Reigniting job creation in the U.S. won’t happen by becoming more like China and India

In Bloomberg Businessweek‘s recent cover story, Intel co-founder Andy Grove writes of the need to create American jobs. He points out that although invention still happens in the U.S., the manufacturing—of even the most advanced technologies—is done abroad. America’s consumers benefit from lower prices, and its corporations reap higher profits; but American industries lose the critical knowledge of how to scale technologies from prototype to mass production. Grove is right about the importance of creating jobs and keeping R&D in the U.S. But his proposed solution—levying a tax on the products of offshored labor—will do nothing more than resurrect the ghost of the 1930s Smoot-Hawley tariff. Many historians credit this tariff with igniting a global trade war that contributed to the Great Depression. Things have changed a lot since Grove was building Intel (INTC) in the 1970s and ’80s. We cannot recapture a bygone era. So let’s start by understanding the new realities and develop more enlightened policies.

The New Realities

First, even the bluest of blue chip American companies aren’t really American anymore: They typically get more than half their revenue from abroad. Take Hewlett-Packard (HPQ), Caterpillar (CAT), and IBM (IBM). They generate two-thirds of their sales in foreign markets. Intel’s proportion is even higher: 72 percent of its revenue now comes from abroad. To create jobs, Grove advocates a trade war and says we should “treat it like other wars—fight to win.” The problem is that American companies will be the first casualties in such a war, and American jobs will be lost. There is no way to win.

Second, do we really want the types of manufacturing jobs being created abroad, at companies like Foxconn? The recent spate of suicides at Foxconn’s giant factory complex in Shenzhen, China, was attributed to the mindless work and repetitive tasks that its employees had to perform, day in and day out. Things were different at the turn of the century and after the Great Depression, when American workers did not have the education and skills to perform higher-level chores, or were desperate for any kind of work. I doubt that even the most depressed regions of America would want to be home to factories that pollute the environment, pay minimum wage, and work at the profit margins of these sweatshops.

Third, the majority of new jobs created in the U.S. aren’t created by companies like Intel, but by startups. The Kauffman Foundation’s analysis of Census Bureau statistics shows that net job growth in the U.S. economy occurs only through startup firms. From 1977 to 2005, existing companies were net job destroyers, losing 1 million net jobs per year. In contrast, new outfits in their first year added an average of 3 million jobs annually. Having small firms scale into large firms is important, but the cycle of destruction of old industries and the creation of the new has given the U.S. its greatest global advantage. Protecting old industries isn’t the best way to reduce unemployment; it is a sure road to downsizing.

Proposals for Job Creation

So, what types of policies will lead to job creation?

Let’s start by first recognizing that globalization will disrupt industries and cause job losses in one industry while creating jobs in another. We need to upgrade our investment in workforce training and development as a national priority. We need to have the concept of lifelong education become part of our culture. Education doesn’t end when you graduate from college; that is when it begins. This is the best way of staying ahead in the global race for skills.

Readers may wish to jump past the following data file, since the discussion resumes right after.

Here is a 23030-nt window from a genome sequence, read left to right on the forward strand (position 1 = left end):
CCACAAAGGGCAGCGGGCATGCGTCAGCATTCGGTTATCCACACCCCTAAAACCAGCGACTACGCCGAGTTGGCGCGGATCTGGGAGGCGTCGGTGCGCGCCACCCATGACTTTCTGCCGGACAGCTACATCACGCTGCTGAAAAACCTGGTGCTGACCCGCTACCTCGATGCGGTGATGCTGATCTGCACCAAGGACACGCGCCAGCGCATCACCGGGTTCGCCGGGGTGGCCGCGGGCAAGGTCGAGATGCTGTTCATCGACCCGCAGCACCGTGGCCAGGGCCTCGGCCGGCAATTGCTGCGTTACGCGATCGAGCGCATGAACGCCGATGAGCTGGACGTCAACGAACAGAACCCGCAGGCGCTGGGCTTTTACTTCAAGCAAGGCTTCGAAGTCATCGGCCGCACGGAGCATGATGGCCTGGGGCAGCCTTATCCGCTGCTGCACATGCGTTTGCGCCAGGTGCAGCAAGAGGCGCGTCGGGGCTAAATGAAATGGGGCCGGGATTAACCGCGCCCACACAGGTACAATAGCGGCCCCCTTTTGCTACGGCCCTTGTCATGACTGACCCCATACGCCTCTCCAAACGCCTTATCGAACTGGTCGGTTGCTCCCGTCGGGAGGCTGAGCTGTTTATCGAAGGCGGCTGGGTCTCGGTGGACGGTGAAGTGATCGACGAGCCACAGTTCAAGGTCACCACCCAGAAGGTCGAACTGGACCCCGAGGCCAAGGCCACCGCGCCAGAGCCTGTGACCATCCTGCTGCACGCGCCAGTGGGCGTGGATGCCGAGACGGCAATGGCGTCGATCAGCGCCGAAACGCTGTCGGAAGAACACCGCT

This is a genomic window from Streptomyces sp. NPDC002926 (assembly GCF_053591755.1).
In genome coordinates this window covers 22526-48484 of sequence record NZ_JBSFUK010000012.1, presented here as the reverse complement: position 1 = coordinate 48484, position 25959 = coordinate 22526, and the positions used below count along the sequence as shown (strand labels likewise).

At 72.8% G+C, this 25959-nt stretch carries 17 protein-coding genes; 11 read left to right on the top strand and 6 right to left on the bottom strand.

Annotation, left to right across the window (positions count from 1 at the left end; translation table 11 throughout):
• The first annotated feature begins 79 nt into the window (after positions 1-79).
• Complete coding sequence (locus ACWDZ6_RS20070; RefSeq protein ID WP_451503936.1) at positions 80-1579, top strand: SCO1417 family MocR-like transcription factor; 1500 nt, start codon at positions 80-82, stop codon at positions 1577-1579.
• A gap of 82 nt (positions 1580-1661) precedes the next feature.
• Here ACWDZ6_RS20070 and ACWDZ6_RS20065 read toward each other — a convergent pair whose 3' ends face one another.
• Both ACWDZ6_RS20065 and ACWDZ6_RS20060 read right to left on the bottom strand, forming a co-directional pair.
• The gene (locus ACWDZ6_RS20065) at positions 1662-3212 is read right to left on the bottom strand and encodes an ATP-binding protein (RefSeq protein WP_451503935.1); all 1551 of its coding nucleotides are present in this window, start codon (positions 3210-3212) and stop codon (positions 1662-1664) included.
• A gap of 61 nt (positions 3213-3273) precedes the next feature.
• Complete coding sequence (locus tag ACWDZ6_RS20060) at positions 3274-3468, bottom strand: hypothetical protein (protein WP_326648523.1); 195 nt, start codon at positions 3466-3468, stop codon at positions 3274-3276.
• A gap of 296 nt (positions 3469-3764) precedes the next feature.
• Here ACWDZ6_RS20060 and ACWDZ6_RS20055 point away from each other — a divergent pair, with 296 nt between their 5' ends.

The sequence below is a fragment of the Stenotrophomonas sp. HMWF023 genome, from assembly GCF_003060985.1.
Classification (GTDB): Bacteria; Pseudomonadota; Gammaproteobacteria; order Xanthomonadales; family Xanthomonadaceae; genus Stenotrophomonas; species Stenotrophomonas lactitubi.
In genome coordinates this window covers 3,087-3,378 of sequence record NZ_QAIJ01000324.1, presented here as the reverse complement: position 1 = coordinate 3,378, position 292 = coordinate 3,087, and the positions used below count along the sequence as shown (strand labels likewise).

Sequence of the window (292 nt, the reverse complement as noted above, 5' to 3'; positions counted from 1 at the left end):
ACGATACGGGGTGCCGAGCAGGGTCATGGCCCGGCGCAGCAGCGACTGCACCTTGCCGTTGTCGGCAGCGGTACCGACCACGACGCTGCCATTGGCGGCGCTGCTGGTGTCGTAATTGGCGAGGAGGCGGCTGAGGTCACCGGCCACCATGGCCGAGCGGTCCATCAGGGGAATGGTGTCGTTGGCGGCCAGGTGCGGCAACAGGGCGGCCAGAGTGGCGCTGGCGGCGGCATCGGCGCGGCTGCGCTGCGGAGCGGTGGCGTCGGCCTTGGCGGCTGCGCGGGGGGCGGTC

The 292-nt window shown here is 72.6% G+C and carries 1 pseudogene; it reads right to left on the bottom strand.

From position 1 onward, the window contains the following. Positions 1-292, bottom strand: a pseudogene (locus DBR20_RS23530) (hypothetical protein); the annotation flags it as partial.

Second, we need to foster entrepreneurship at the source: the workforce. My team’s research has shown that most high-growth companies are founded by middle-aged workers who have extensive industry experience, want to capitalize on their idea, and want to build wealth before they retire.What inhibits Americans from starting companies is a lack of knowledge of how to do it, lack of financing, and fear of failure. Clearly, not everyone is cut out to be an entrepreneur, but a significant proportion of the workforce can be taught to start successful companies and create jobs.

Third, we need to recruit the world’s best and brightest to the U.S. and do all we can to keep here those already in the U.S. on temporary visas. My team’s research has also shown that during the recent tech boom, immigrants founded more than half of Silicon Valley’s startups. In recent times, they have contributed to more than a quarter of U.S. firms’ global patents and helped boost U.S. competitiveness. These skilled workers tend to be highly educated, to understand foreign cultures and markets, and to be highly entrepreneurial.

Fourth, we need to more effectively tap the gold mine of knowledge and innovation locked in our universities. We’ve invested on the order of a trillion dollars in university research over the years. Yet we have consistently failed to convert all but a tiny fraction of these lab breakthroughs into actual products and further economic activity. We need to harness this innovation treasure by building mechanisms to break the innovation logjam at the source—the nexus between the scientists who make the discoveries, the universities that market the discoveries to the world, and the entrepreneurs with domain experience who could take these discoveries and turn them into products.